A small positive relationship between ever use of loop diuretics and hip fractures17 and total fractures17,23 has been reported. In the WHI, large differences in health status were found between users and nonusers of loop diuretics. Loop diuretic users were at high risk of fracture, independent of frequency of use; after controlling for confounding by indication,24 we found no statistically significant association between ever use of loop diuretics and fractures. In support of this concept, it has been suggested that the relationship between thiazides and fractures may reflect selection bias, rather than being an independent association of the drug with fracture.25 Indeed, in a small case-control study, in which, similar to our results, no significant association was found between ever use of loop diuretics and femoral neck fractures, the authors postulated that health status itself, rather than medication use, was the critically important factor.18 However, in the WHI, women who had used loop diuretics for a prolonged period had a modest increased risk for other clinical and total fractures, even after controlling for other covariates, including health status. Therefore, it may be important to consider fracture prevention measures in women who receive loop diuretic therapy.
Conversely, in women with CHF in the WHI, a small inverse association was found between loop diuretics and hip and clinical vertebral fractures. Interestingly, loop diuretics have been reported to improve functional capacity26 and reduce oxidative stress.27 Oxidative stress has been linked with osteoporosis28 and CHF.27 However, only 3.2% of our study population had CHF and, of these, only 19.3% were loop diuretic users. In contrast, national data suggest that 6% to 10% of elderly persons have CHF,29 and most are prescribed loop diuretics.30 Although it is likely that these findings in women with CHF, which were based on small numbers, were simply attributable to chance, additional studies of the relationship between loop diuretic use in women with CHF and osteoporosis are needed.
The relationship of falls to medication use is complex. We hypothesized that loop diuretics might be positively associated with falls because they may cause orthostatic hypotension. However, in a large meta-analysis,11 gait and balance problems and prior falls were the principal risk factors for future falls; no independent relationship was found between orthostatic hypotension and falls. In support of our lack of association between loop diuretic use and falls, another study15 states that cardiovascular drugs are not independently associated with falls.
Cross-sectionally, in our study, in agreement with what has been previously published,12,31 unadjusted BMD was higher at the total hip site in users of loop diuretics compared with nonusers; these differences in BMD disappeared in adjusted models. Longitudinally, after adjustments, no significant differences were found in the changes in BMD at any skeletal site measured between loop diuretic users and nonusers in the WHI. In contrast, in a randomized clinical trial, significant losses in BMD were reported in loop diuretic users13 and, in men in the Osteoporotic Fractures in Men Study, loop diuretic use was associated with increased rates of hip bone loss.32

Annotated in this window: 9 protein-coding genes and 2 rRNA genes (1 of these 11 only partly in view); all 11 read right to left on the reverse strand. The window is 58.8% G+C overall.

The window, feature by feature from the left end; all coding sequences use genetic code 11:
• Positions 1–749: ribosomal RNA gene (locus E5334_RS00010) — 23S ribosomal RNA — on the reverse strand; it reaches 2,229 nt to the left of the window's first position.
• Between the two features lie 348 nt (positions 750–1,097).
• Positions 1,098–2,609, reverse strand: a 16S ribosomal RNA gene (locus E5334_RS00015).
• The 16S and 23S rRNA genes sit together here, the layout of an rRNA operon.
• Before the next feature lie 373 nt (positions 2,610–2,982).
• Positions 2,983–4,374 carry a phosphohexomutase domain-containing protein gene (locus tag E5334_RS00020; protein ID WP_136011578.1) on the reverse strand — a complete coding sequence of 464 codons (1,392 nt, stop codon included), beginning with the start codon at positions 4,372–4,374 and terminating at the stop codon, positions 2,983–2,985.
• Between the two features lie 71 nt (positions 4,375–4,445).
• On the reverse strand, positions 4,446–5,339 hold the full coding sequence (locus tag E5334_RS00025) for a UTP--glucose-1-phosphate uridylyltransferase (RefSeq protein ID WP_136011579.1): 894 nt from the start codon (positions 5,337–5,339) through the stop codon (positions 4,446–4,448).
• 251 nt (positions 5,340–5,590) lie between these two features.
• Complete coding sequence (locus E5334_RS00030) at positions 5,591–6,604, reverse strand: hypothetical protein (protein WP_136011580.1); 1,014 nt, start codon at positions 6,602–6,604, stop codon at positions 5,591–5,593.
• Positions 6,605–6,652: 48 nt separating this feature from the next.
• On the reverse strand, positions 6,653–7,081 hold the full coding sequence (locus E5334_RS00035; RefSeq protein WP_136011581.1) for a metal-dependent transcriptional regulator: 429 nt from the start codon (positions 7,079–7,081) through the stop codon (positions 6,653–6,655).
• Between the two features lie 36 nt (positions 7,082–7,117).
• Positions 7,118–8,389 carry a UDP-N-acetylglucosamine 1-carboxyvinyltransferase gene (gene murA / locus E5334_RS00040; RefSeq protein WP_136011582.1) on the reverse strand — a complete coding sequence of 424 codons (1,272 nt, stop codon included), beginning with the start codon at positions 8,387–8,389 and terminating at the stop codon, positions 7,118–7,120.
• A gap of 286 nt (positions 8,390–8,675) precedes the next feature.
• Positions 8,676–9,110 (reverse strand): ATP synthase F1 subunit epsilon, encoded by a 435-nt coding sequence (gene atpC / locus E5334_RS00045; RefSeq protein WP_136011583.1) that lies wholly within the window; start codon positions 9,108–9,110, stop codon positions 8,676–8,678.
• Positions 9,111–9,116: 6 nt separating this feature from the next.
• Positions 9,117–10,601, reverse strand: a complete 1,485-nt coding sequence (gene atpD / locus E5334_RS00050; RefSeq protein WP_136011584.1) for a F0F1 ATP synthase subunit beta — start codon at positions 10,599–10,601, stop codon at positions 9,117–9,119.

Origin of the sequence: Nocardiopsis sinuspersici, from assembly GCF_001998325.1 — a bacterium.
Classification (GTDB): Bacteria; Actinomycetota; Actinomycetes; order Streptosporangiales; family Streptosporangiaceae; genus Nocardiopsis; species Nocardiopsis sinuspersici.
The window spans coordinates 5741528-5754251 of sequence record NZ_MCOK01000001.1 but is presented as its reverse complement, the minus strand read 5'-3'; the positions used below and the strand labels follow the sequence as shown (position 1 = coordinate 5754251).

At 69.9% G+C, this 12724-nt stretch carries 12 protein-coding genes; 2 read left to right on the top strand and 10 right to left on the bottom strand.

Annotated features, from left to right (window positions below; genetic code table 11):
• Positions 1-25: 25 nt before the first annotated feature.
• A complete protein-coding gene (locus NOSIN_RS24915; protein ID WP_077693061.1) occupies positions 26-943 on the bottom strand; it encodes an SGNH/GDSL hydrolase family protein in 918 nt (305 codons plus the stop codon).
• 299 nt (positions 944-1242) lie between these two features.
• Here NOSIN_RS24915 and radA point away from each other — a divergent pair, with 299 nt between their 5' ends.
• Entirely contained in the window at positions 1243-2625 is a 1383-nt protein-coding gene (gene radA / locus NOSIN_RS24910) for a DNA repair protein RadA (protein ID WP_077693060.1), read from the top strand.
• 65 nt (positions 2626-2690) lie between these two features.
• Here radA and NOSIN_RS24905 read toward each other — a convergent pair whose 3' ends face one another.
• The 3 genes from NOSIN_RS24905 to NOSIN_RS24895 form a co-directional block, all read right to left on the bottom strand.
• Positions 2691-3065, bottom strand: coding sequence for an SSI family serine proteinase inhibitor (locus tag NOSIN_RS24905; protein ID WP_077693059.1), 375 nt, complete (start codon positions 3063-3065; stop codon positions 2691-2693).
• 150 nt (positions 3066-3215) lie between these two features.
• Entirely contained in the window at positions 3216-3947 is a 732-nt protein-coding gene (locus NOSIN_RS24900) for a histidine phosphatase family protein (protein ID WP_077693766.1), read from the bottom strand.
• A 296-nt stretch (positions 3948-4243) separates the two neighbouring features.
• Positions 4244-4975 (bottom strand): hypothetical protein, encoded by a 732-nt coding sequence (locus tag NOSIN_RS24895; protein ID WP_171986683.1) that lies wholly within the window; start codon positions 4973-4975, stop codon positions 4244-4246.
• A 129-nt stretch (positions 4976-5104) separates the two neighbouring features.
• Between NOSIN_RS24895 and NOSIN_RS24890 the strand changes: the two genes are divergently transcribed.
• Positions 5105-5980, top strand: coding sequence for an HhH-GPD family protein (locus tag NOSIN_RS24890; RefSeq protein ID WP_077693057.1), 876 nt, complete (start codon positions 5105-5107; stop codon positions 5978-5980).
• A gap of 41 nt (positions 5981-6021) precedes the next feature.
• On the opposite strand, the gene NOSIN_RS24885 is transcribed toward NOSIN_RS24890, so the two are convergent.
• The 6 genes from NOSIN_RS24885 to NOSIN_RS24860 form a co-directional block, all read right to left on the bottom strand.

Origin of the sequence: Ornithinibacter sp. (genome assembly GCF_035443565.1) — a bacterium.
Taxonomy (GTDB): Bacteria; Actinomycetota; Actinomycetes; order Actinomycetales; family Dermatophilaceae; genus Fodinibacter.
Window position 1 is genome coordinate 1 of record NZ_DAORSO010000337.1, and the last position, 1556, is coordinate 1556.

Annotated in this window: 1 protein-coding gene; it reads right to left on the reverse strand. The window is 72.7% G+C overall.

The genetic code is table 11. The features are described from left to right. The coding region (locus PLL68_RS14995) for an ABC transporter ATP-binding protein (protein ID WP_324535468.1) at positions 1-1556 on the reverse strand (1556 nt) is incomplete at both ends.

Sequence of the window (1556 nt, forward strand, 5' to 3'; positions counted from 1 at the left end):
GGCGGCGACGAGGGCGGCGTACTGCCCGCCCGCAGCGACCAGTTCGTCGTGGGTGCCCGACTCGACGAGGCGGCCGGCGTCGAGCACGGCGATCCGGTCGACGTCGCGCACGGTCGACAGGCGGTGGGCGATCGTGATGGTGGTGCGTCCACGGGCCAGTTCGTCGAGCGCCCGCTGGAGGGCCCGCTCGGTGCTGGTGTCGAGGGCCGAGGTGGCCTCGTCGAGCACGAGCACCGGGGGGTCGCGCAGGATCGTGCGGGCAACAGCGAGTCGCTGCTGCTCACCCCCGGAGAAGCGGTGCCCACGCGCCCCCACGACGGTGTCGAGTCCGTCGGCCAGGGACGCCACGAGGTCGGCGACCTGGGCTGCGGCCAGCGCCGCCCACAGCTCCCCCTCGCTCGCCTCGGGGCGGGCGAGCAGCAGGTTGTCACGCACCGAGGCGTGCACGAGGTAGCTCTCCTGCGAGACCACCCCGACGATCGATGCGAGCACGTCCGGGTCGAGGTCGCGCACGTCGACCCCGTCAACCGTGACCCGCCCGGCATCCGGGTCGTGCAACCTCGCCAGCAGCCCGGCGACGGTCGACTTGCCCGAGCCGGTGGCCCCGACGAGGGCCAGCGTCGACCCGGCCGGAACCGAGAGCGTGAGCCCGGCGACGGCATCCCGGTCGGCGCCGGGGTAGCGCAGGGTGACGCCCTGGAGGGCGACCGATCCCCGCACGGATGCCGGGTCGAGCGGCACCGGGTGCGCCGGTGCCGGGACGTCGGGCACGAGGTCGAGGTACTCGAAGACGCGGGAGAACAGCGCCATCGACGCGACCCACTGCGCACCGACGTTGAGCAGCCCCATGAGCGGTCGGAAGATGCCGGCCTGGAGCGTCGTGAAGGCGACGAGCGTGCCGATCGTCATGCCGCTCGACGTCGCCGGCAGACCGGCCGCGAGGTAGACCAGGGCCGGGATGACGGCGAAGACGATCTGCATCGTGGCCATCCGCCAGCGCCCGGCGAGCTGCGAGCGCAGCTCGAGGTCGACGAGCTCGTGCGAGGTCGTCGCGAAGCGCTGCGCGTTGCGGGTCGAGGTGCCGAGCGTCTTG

Our study has a number of limitations. Prefracture health, which may change in older populations, is a predictor of fracture,33,34 and we only included baseline levels of prefracture health. Low levels of 25-hydroxyvitamin D may be associated with BMD,35 falls,36 and fractures37; however, we could not adjust for this. A particularly important limitation of our study is the lack of information on doses of loop diuretics used; dose effects of loop diuretics on calcium homeostasis38 and fracture risk have been reported.17 We could not determine whether there was a residual risk for changes in bone health after use of diuretics had been stopped because we did not have the exact date that use of these drugs was discontinued. There were few users of loop diuretics other than furosemide. Our fall history was from self-report, which may be inaccurate.39 There were few hip and vertebral fractures in those with CHF. The mean calcium intake was 1083 mg/d in the total loop diuretic population and 1139 mg/d in those with incident CHF. Our results may not be applicable to populations with lower calcium intakes, those primarily being treated with loop diuretics, or men. Finally, this study is not applicable to thiazide-type diuretics, which have been associated with increases in BMD40 and lower forearm and hip fracture risk.41
In conclusion, no significant association was found between ever use of loop diuretics and changes in BMD, falls, or fractures in postmenopausal women in the WHI. However, prolonged use of loop diuretics was associated with higher fracture risk in postmenopausal women. Loop diuretics are most commonly used by women in poor health who are already at risk for falls, fractures, and loss of BMD.
Correspondence: Laura D. Carbone, MD, MS, University of Tennessee Health Science Center, 956 Court Ave, Memphis, TN 38163 (LCarbone@utmem.edu).
Accepted for Publication: July 11, 2008.
Author Contributions:Study concept and design: Carbone and Johnson. Acquisition of data: Johnson and Robbins. Analysis and interpretation of data: Carbone, Johnson, Bush, Larson, Thomas, and LaCroix. Drafting of the manuscript: Carbone and Johnson. Critical revision of the manuscript for important intellectual content: Carbone, Bush, Robbins, Larson, Thomas, and LaCroix. Statistical analysis: Bush, Larson, and LaCroix. Obtained funding: Johnson and Robbins. Administrative, technical, and material support: Carbone, Johnson, Robbins, and Thomas. Study supervision: LaCroix.
Financial Disclosure: Dr Carbone has received grant support from Procter & Gamble and honorariums from Merck, Novartis, Procter & Gamble, and Aventis.
Funding/Support: The WHI Program is funded by the National Heart, Lung, and Blood Institute of Health, US Public Health Service contract N01-WH-3-2118.